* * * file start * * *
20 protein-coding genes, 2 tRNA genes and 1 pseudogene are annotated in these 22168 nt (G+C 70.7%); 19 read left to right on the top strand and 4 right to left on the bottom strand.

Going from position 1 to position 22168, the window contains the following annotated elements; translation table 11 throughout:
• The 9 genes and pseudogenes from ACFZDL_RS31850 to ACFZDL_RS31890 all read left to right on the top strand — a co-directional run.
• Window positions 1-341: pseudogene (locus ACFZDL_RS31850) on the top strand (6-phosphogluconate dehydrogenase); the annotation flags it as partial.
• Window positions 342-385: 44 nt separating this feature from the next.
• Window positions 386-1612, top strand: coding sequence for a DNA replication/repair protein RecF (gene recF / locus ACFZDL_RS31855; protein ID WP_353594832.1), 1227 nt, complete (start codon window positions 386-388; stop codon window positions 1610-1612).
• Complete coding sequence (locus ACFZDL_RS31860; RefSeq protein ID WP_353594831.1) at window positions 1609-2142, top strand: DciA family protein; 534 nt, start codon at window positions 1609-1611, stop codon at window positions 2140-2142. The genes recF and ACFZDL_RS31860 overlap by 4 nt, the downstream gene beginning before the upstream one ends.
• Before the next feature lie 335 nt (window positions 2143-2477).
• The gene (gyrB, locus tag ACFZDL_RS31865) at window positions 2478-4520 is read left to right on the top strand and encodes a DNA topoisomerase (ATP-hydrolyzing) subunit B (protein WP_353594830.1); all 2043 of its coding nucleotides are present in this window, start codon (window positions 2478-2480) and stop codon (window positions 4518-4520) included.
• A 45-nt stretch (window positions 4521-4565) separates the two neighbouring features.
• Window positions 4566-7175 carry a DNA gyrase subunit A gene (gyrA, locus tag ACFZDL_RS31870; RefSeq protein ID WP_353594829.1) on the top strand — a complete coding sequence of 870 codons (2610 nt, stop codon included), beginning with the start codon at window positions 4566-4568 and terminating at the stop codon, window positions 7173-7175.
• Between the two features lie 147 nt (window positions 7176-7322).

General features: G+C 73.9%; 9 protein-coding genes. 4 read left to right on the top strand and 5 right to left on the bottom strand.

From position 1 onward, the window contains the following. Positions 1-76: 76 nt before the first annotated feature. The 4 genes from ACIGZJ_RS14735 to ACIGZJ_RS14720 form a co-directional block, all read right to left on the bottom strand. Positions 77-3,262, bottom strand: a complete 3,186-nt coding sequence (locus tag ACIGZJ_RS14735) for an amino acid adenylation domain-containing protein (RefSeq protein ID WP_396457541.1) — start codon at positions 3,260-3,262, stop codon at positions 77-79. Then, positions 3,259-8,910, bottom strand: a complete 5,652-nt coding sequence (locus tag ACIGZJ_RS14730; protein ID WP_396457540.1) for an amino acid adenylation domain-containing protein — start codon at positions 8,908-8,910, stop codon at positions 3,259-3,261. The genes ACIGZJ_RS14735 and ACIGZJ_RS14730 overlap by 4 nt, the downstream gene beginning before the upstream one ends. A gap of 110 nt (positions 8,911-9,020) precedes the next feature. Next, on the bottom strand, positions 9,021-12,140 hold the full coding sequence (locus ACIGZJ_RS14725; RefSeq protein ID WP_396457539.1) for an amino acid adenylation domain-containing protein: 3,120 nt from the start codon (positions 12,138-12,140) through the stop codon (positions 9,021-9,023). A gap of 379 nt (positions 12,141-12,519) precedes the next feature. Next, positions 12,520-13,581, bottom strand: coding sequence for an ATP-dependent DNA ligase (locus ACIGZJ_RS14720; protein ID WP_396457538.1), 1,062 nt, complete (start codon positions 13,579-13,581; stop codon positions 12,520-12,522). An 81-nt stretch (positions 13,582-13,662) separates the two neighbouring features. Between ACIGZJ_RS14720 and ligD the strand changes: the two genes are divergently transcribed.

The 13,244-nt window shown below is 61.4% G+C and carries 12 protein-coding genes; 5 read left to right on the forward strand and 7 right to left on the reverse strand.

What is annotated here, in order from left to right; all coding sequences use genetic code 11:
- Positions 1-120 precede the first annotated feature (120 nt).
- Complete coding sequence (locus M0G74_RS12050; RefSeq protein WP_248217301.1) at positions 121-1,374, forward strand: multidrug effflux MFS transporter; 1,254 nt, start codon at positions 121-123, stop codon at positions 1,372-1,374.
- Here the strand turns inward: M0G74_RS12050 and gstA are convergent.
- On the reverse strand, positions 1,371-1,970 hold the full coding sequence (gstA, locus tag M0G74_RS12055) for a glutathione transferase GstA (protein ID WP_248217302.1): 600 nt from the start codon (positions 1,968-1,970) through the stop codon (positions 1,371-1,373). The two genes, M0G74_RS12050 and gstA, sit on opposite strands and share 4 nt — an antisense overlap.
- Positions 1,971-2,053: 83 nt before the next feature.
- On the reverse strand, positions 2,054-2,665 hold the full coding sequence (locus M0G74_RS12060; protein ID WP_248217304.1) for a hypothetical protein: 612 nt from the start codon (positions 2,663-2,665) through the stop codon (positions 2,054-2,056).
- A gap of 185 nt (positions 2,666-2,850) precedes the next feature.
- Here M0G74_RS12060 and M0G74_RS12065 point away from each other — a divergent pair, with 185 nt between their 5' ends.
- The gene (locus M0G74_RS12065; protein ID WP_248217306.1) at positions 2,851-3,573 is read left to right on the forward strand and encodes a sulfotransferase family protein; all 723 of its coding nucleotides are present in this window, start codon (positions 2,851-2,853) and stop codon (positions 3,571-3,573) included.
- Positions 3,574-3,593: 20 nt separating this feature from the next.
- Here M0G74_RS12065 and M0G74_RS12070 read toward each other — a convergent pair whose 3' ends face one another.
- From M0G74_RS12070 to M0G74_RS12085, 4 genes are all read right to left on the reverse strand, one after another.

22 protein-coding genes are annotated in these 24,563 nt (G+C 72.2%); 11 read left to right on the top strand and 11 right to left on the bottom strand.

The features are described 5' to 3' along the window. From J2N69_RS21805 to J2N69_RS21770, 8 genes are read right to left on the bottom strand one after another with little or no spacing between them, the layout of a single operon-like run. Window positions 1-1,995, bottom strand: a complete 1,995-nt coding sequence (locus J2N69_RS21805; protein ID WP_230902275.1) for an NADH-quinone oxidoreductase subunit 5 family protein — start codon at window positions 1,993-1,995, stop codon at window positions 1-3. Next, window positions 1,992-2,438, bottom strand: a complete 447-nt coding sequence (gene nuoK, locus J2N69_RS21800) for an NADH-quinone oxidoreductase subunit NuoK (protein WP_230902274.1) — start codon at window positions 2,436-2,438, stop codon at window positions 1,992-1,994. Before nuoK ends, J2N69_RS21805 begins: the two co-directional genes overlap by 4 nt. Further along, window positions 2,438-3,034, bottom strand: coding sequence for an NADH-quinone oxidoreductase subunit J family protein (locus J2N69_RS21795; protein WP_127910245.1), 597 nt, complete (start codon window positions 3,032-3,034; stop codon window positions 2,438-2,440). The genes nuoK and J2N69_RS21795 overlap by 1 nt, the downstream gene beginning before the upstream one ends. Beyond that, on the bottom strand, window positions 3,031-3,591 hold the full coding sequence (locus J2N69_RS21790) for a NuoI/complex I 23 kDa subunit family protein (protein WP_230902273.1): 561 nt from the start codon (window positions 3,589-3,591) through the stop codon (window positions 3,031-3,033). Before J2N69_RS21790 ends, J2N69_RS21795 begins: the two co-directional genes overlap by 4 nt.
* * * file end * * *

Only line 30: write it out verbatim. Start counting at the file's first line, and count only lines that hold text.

The features are described 5' to 3' along the window. From J2N69_RS21805 to J2N69_RS21770, 8 genes are read right to left on the bottom strand one after another with little or no spacing between them, the layout of a single operon-like run. Window positions 1-1,995, bottom strand: a complete 1,995-nt coding sequence (locus J2N69_RS21805; protein ID WP_230902275.1) for an NADH-quinone oxidoreductase subunit 5 family protein — start codon at window positions 1,993-1,995, stop codon at window positions 1-3. Next, window positions 1,992-2,438, bottom strand: a complete 447-nt coding sequence (gene nuoK, locus J2N69_RS21800) for an NADH-quinone oxidoreductase subunit NuoK (protein WP_230902274.1) — start codon at window positions 2,436-2,438, stop codon at window positions 1,992-1,994. Before nuoK ends, J2N69_RS21805 begins: the two co-directional genes overlap by 4 nt. Further along, window positions 2,438-3,034, bottom strand: coding sequence for an NADH-quinone oxidoreductase subunit J family protein (locus J2N69_RS21795; protein WP_127910245.1), 597 nt, complete (start codon window positions 3,032-3,034; stop codon window positions 2,438-2,440). The genes nuoK and J2N69_RS21795 overlap by 1 nt, the downstream gene beginning before the upstream one ends. Beyond that, on the bottom strand, window positions 3,031-3,591 hold the full coding sequence (locus J2N69_RS21790) for a NuoI/complex I 23 kDa subunit family protein (protein WP_230902273.1): 561 nt from the start codon (window positions 3,589-3,591) through the stop codon (window positions 3,031-3,033). Before J2N69_RS21790 ends, J2N69_RS21795 begins: the two co-directional genes overlap by 4 nt.